Peter Borish is chief strategist of Quad Capital. He is a trading coach, helps recruit new traders and develop the company’s trading strategy. He also is a founding member of the Robin Hood Foundation. The Robin Hood Foundation has made great strides in their charity work and continue to do bigger and better things. Peter believes that the quality of life for those around you is much more important than the material possessions that can be accumulated.
What has been a big change over the course of Peter’s career when looking at his younger trading days up until now? When he was younger he took greater risks because he had more time to recover potential losses. He was applying innovative techniques at high costs and was ok with doing that. He tells his clients two things: 1) Never minimize the pain when looking backwards from a positive outcome and 2) If you survive, you win.
What advice does Peter give to the younger generation of traders trying to make it on Wall Street? Relationships matter. When you are younger and have success you think that success is going to continue. The markets are a humbling place and you will not always win. Peter has learned that building those personal relationships gets traders through the down times. Those connections need to be cultivated because you never know when that time will pay off.
I am curious as to what your thoughts are on this topic. I have recently been reading the book Trend Following by Michael Covel. I think it is an interesting book, detailing some of the successful trend traders and why they were so successful (mostly their down-to-earth simplicity first mentality it seems). However, he makes a number of statements that are difficult for me to agree with. The first is that trend following is not predicting the market, please allow me to explain. If I paraphrase him: “Trend following is not predicting the market because the method simply waits for a trend to occur upwards or downwards, and when it is confirmed via some methodology, you get on the trend and ride it out.” The problem I have with this is the fact that it is simply impossible to invest in the stock market without some degree of prediction. In this situation, a trader follows a trend because he has ‘confirmed’ it. Yet this confirming the trend, which simply means that the trader believes that it is indeed a lasting trend, is still nothing but predicting that it is indeed a trend. For example, if a trader gets on a trend when a stock has risen from $80 to $100, if he is in no way predicting the market, there is also no way to say if this trend will continue or not. There are two options, yes or no, and because the trader makes ‘no predictions’ the odds are simply even. However, the trader expects the trend to continue, based on the fact that the trend has started and often continues when it starts in a particular fashion. That is still a prediction. Then why is it that Michael Covel and other trend traders so often make the statement that they don’t predict the markets, they just ‘follow’ the markets, when you only follow someone or something when you have an idea of where it is going?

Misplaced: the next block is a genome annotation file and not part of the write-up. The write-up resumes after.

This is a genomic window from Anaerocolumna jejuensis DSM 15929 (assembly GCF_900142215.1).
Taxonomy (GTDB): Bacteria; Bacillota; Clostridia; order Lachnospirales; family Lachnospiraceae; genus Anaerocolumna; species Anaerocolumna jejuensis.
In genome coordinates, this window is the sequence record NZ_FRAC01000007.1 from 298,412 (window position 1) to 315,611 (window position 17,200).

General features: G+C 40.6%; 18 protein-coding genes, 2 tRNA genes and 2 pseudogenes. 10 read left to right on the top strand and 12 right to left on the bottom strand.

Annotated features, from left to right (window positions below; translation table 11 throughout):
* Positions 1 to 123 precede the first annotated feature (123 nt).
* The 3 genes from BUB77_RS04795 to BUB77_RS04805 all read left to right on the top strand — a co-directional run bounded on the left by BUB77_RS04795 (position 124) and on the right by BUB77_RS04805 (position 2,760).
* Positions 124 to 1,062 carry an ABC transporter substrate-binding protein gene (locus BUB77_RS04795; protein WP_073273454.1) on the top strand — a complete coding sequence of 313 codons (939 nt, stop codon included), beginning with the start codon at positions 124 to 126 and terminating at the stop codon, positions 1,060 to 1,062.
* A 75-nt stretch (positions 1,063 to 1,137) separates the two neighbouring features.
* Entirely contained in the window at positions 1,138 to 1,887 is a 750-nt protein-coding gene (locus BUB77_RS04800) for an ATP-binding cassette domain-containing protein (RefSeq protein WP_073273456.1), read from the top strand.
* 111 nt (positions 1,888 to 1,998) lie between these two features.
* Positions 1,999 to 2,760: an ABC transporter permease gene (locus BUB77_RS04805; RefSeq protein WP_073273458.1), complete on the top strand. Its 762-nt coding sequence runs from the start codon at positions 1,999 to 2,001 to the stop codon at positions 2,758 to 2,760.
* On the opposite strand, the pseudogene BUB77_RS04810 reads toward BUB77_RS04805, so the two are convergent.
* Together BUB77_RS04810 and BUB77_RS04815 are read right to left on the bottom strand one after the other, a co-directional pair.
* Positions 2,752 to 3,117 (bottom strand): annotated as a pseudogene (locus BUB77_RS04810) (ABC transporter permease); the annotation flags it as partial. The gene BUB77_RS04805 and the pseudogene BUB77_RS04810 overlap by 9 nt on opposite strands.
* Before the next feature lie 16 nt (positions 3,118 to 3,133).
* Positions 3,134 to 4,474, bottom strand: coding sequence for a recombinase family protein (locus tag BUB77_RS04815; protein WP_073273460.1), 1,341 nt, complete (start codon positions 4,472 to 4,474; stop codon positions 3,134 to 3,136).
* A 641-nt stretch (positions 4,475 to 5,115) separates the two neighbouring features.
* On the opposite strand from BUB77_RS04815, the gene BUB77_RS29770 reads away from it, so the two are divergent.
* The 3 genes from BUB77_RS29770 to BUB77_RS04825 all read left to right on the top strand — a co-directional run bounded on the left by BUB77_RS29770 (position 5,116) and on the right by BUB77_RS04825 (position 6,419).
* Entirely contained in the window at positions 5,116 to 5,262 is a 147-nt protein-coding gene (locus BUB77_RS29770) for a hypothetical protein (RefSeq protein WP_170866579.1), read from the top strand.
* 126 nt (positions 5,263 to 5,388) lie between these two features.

Furthermore, the statement that the stock market is a zero sum game seems flawed. The overall economy sees an average growth of around 1.9% yearly. That means that if I were to pick 100 random stocks from every sector one year and simply wait it out, I would expect to see a portfolio growth of around 1.9%, following the average economy. However, if the stock market is a zero sum game, I would expect to see a growth of exactly 0%, because on average, I would lose as much as I would win. Is this because inflation is also accounted for in the book? If so, it is not made clear.
I would like to make clear I am in no way trying to undermine the method of trend following, I am simply eager to learn. I look forward to hearing your opinion on the subject.
Futures markets are zero sum. And you don’t trend follow one market in isolation. Need a basket of markets and from that basket every year there is no way, no way at all, to predict the yearly winners.
Well, after trying to be the smart guy and beat the markets for many years (and blowing a few accounts) I painfully realized that I am simply not capable finding highs and lows. I needed to change my thinking and go with the markets and not try to hit the highs and lows. That was a huge mental undertaking for me, since I am a “contrarian” by nature.
It took me a good 3-4 years to find a strategy that both suited my trading style but also a strategy that I could translate into absolute rules. I don’t use EAs or other automated trading, but I needed a set of rules that I could follow that would remove my own “biases” and discretionary way of trading. Simply put, I was losing all faith in my own abilities as a trader and I had to find a set of rules that would remove my “own stupid self”. Since then I haven’t really looked back. I am actually stunned by the simplicity and at first I couldn’t believe how well this works. It is actually a matter of “leaving your brain” at the door. If I only had done this exercise 20 years ago…